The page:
This can be due to causes which are not of concern, such as a lack of appreciation that we are a little older than we were or that we have put on a pound or two! It can, however, be a sign of a more important problem, and making the distinction between the two can be difficult. The most common problems which can present as breathlessness are Heart Failure and Coronary Artery Disease. The heart is a muscle and if it has become weakened then it cannot keep up with the body’s needs, which may result in Heart Failure. This is not the heart simply stopping, as it might sound, but a failure to pump the blood round the body as well as the body needs. This leads to breathlessness, which may also be accompanied by fluid retention such as swelling of the lower legs.
Like any muscle, the heart needs a blood supply and this comes from the coronary arteries. There are three main coronary arteries which run on the surface of the heart and give branches which supply the heart with it’s blood. If these become narrowed or even blocked (this is called ‘Coronary Artery Disease’), then the heart cannot get enough blood, especially when it has to work a little harder such as when we exert ourselves, and this may result in breathlessness.
The strength of the heart muscle can usually be easily determined by a simple ultrasound scan of the heart called an echocardiogram. This simply involves some jelly on the skin of the chest and moving a probe around to get pictures of the heart- much like the ultrasound to look at a baby in the womb. It shouldn’t be painful, though can occasionally be a little uncomfortable as the probe needs to be pressed quite hard against the skin to get good pictures. The coronary arteries can be checked using a range of tests ranging from a simple exercise test- monitoring the heart whilst the patient walks on a treadmill- to a coronary angiogram.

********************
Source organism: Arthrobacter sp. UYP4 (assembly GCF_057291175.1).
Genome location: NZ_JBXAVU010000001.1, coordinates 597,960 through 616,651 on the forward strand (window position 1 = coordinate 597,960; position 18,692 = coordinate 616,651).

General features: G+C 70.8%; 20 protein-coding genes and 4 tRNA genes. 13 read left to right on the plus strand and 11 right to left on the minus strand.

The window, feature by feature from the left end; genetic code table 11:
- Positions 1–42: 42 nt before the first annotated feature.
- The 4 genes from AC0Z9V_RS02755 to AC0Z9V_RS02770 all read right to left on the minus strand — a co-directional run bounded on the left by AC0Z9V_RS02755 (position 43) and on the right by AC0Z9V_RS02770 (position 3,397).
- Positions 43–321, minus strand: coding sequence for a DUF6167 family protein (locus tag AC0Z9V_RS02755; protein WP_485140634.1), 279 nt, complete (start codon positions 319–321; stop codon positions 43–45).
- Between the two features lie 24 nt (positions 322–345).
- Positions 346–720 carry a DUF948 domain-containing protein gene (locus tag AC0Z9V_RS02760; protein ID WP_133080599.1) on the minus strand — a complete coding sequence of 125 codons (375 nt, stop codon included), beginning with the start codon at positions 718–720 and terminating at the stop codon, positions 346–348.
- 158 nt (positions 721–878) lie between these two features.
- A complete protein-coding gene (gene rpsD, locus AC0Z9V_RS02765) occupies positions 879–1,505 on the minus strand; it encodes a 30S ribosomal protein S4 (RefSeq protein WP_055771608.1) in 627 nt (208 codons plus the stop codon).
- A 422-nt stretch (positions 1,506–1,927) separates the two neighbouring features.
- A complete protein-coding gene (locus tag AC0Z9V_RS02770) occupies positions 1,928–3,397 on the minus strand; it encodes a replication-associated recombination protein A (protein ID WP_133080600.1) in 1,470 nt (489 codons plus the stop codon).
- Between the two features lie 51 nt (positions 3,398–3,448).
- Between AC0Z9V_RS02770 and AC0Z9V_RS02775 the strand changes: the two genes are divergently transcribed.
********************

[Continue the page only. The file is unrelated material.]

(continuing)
Weakness of the heart muscle is treated in a variety of ways. If there is fluid retention, this will be treated with one or more type of diuretic (‘water tablets’). Sometimes the cause can be identified and the heart’s strength improved by some form of operation, such as improving the blood supply to the muscle by either opening up the narrowings with coronary angioplasty– ballooning and positioning metal cages in the arteries called ‘stents’. If the heart muscle is generally weak, in some situations this can be improved by a special type of pacemaker called a biventricular pacemaker.